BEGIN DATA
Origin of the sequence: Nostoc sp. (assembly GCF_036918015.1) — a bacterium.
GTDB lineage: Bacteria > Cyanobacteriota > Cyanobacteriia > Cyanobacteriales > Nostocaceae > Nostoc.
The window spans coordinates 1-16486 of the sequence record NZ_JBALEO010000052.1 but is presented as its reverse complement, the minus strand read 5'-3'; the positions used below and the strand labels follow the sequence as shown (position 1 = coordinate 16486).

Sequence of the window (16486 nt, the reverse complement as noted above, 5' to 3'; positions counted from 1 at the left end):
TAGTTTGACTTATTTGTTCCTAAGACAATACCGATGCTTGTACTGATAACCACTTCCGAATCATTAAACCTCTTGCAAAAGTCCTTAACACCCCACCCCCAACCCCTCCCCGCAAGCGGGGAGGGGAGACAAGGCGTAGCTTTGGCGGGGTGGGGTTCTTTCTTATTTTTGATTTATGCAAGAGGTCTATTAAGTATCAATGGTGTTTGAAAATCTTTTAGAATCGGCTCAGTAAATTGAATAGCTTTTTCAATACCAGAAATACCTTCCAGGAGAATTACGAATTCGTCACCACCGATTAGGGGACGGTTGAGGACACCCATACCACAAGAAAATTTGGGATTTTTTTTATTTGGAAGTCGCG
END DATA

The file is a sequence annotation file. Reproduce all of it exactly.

Origin of the sequence: Nostoc sp. (assembly GCF_036918015.1) — a bacterium.
GTDB lineage: Bacteria > Cyanobacteriota > Cyanobacteriia > Cyanobacteriales > Nostocaceae > Nostoc.
The window spans coordinates 1-16486 of the sequence record NZ_JBALEO010000052.1 but is presented as its reverse complement, the minus strand read 5'-3'; the positions used below and the strand labels follow the sequence as shown (position 1 = coordinate 16486).

Sequence of the window (16486 nt, the reverse complement as noted above, 5' to 3'; positions counted from 1 at the left end):
TAGTTTGACTTATTTGTTCCTAAGACAATACCGATGCTTGTACTGATAACCACTTCCGAATCATTAAACCTCTTGCAAAAGTCCTTAACACCCCACCCCCAACCCCTCCCCGCAAGCGGGGAGGGGAGACAAGGCGTAGCTTTGGCGGGGTGGGGTTCTTTCTTATTTTTGATTTATGCAAGAGGTCTATTAAGTATCAATGGTGTTTGAAAATCTTTTAGAATCGGCTCAGTAAATTGAATAGCTTTTTCAATACCAGAAATACCTTCCAGGAGAATTACGAATTCGTCACCACCGATTAGGGGACGGTTGAGGACACCCATACCACAAGAAAATTTGGGATTTTTTTTATTTGGAAGTCGCG